Visitors to Burling Library may notice a new addition to the north-facing windows. The writing on the windows of Burling Library is part of a project started by the ‘Grin City Collective,’ an artist residency program on the Lacina family farm north of town on Highway 146.
After almost 10 years of operation on the farm, the collective is preparing a transition away from the residency aspect of the organization and towards becoming a more community-focused, project-based organization.
The Lacina family farm is a 320-acre farm that has served as an agricultural farm and a tofu factory. The farm became an art residency when Joe Lacina founded the Grin City Collective in 2006.
For up to six months at a time, artists from anywhere in the world come to the farm and collaborate with local artists to make use of their creative time and space, according to grincitycollective.org.
Now Lacina is planning to step down from Grin City, move his farm back towards agriculture and focus on his own art, which, according to co-director of Grin City Collective and Residency Coordinator Molly Rideout, can be hard to do with so much commotion on the farm. The transition is planned to take place in August 2016.
Rideout sees this transition as an opportunity for Grin City Collective to redefine itself. The essence of the collective revolves around three concepts: collaboration, social practice art and supporting artists, according to Rideout. Even without the farm, the collective can still act upon these ideas.
Although Rideout sees a great opportunity in this transition, a negative consequence of moving off of the farm is losing some fun, communal aspects of the residency itself.
“We built a dock out to our sea of alfalfa, and we would all hang out there,” Rideout said. “Things like that will be missing.”
Grin City Collective is currently exploring new project options as well as potentially expanding some that have been successful in the past. One public art project that Rideout is interested in expanding is public writing in public libraries. Rideout started the project to find an outlet for writing other than traditional literary publications.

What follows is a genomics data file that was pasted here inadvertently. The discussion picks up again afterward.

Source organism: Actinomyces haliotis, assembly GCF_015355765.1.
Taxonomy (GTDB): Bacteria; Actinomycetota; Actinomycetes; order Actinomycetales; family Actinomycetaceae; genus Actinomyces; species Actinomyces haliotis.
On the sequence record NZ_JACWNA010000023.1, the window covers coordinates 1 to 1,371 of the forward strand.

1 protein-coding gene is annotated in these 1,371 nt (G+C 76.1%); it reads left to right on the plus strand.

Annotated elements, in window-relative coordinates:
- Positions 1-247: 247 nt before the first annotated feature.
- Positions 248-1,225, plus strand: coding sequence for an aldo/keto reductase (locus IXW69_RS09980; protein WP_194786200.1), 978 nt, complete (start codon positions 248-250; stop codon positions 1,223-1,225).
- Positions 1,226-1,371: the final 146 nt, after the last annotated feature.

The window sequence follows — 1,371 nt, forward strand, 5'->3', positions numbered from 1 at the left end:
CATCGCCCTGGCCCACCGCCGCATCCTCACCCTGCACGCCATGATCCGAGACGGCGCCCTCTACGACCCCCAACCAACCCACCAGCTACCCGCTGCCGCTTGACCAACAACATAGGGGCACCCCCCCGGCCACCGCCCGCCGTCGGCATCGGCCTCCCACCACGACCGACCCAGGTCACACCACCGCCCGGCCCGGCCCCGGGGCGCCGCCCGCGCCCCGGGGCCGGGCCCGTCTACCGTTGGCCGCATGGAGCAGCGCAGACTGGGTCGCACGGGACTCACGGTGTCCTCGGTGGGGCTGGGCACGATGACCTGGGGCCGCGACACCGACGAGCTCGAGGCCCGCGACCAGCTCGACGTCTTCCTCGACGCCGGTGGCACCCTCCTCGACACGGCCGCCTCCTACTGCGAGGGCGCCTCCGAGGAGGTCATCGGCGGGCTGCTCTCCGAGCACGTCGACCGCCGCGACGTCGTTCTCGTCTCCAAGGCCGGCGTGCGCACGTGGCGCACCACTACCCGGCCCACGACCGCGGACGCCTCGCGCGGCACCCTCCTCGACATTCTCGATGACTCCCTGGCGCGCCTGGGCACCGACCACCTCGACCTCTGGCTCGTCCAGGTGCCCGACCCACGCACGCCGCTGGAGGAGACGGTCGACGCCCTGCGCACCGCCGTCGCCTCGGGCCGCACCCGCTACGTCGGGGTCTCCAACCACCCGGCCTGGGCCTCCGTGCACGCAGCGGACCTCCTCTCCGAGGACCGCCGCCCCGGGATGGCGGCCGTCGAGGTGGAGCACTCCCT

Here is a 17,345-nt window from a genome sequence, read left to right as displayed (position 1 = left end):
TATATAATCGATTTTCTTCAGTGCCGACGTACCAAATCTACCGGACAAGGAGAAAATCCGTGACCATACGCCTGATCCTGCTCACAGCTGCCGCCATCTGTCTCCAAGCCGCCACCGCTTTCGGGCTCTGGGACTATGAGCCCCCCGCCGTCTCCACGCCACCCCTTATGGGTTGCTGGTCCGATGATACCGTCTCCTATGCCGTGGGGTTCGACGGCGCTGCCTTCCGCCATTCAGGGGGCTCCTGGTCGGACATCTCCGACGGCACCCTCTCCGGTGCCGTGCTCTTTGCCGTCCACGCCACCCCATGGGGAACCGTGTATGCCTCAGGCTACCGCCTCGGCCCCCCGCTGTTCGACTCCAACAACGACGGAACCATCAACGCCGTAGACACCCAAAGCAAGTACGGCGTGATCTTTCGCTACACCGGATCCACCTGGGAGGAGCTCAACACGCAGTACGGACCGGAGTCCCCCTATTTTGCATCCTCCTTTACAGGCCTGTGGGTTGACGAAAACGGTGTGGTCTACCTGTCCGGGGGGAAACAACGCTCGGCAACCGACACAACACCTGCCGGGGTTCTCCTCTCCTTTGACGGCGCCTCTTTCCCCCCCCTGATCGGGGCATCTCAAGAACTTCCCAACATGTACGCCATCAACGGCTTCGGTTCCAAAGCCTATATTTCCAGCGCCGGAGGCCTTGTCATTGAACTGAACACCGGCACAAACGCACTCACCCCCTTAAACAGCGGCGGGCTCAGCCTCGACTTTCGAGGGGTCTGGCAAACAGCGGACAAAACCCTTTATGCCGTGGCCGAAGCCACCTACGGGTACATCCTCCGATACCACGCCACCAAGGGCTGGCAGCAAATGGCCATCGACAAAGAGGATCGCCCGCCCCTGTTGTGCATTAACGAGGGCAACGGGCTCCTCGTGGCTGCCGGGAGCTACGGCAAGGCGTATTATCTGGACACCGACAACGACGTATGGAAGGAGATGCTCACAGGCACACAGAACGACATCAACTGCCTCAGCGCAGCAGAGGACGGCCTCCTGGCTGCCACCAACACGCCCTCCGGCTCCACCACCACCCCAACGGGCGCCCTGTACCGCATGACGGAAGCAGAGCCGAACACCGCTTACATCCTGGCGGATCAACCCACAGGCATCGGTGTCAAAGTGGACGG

“Nobody reads literary publications,” Rideout said. “Except those trying to get published in them.”
Rideout and other artists with the collective put excerpts from poetry, fiction and other contemporary writing on the windows of various libraries within about a 100-mile radius of Grinnell.
As Rideout and three other writers installed the art on the windows, onlookers were immediately curious, asking questions of the artists about the project.
“Confusion in a situation like this can be a good thing,” Rideout said.
According to Rideout, the collective is hoping to expand this project into Minnesota and even as far as Maine. However, Grin City Collective is currently under the Grinnell Area Arts Council, which is an umbrella organization with geographic limitations. Partly for this reason, the Collective is transitioning away from the Arts Council as well as the residency program to become an independent nonprofit organization, according to their press release.
In addition to creating more artistic and emotional connections with the community, Rideout hopes that the collective will begin to become more financially sustainable.
In the past, many outside artists would come to Grinnell through the residency and as a result some of the community relations may not be as strong as they could be with local artists.
Regardless of whether Grin City Collective continues their residency program or shifts to focus solely on community-based public art projects, according to Rideout, the essence of the organization and their mission will remain.
“It’s about connecting artists to the community,” she said.